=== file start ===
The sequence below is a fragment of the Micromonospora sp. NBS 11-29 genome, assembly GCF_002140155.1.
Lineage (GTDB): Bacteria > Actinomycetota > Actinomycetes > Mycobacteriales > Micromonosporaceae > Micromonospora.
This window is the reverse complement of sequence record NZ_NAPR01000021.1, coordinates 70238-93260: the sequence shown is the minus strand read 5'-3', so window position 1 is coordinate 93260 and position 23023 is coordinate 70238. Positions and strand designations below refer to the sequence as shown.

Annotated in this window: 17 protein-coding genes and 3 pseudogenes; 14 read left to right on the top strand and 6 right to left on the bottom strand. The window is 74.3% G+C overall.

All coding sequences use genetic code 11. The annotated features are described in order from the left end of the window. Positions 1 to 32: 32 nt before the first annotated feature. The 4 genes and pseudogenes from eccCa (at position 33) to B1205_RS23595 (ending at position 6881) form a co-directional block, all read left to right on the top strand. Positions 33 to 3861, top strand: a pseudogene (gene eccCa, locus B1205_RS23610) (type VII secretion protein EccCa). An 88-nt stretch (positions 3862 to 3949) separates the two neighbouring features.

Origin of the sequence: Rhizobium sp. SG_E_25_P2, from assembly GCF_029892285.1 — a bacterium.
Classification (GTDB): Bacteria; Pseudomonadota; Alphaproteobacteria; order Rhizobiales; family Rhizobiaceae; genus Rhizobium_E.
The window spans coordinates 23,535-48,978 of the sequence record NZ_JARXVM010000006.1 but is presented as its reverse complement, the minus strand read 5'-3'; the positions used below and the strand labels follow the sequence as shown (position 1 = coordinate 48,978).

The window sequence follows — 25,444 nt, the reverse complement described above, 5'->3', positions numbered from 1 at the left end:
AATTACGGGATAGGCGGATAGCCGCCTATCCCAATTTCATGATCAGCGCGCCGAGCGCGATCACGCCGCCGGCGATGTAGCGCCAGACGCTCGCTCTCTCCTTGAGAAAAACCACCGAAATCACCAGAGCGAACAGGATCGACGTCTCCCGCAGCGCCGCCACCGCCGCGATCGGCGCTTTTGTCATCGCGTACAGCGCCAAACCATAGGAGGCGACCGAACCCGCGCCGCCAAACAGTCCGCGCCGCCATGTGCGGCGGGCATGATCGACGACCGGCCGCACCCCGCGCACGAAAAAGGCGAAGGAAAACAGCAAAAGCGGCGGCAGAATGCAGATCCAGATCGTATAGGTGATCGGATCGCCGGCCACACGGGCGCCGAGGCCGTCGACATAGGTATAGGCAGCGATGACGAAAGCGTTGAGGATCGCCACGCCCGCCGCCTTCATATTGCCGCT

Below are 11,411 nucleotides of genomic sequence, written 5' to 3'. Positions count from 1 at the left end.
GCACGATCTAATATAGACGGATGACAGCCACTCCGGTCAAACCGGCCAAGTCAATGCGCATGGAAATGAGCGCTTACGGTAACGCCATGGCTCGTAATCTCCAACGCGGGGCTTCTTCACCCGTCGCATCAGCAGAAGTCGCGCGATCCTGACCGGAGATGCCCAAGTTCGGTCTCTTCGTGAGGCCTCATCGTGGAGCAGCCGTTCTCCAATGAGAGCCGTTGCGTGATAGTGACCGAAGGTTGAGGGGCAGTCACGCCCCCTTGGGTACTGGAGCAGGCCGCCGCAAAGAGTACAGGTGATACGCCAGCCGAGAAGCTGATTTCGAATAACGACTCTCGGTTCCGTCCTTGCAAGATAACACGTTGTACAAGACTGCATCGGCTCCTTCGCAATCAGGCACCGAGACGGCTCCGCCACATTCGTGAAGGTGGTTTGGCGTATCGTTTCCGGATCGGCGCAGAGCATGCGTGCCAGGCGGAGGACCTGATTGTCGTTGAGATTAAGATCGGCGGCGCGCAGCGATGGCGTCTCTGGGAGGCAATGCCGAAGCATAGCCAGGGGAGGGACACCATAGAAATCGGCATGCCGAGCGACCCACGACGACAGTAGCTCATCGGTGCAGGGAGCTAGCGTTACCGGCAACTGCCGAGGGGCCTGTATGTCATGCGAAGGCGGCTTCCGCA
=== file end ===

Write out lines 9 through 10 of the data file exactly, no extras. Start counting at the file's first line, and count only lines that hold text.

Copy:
The window sequence follows — 25,444 nt, the reverse complement described above, 5'->3', positions numbered from 1 at the left end:
AATTACGGGATAGGCGGATAGCCGCCTATCCCAATTTCATGATCAGCGCGCCGAGCGCGATCACGCCGCCGGCGATGTAGCGCCAGACGCTCGCTCTCTCCTTGAGAAAAACCACCGAAATCACCAGAGCGAACAGGATCGACGTCTCCCGCAGCGCCGCCACCGCCGCGATCGGCGCTTTTGTCATCGCGTACAGCGCCAAACCATAGGAGGCGACCGAACCCGCGCCGCCAAACAGTCCGCGCCGCCATGTGCGGCGGGCATGATCGACGACCGGCCGCACCCCGCGCACGAAAAAGGCGAAGGAAAACAGCAAAAGCGGCGGCAGAATGCAGATCCAGATCGTATAGGTGATCGGATCGCCGGCCACACGGGCGCCGAGGCCGTCGACATAGGTATAGGCAGCGATGACGAAAGCGTTGAGGATCGCCACGCCCGCCGCCTTCATATTGCCGCT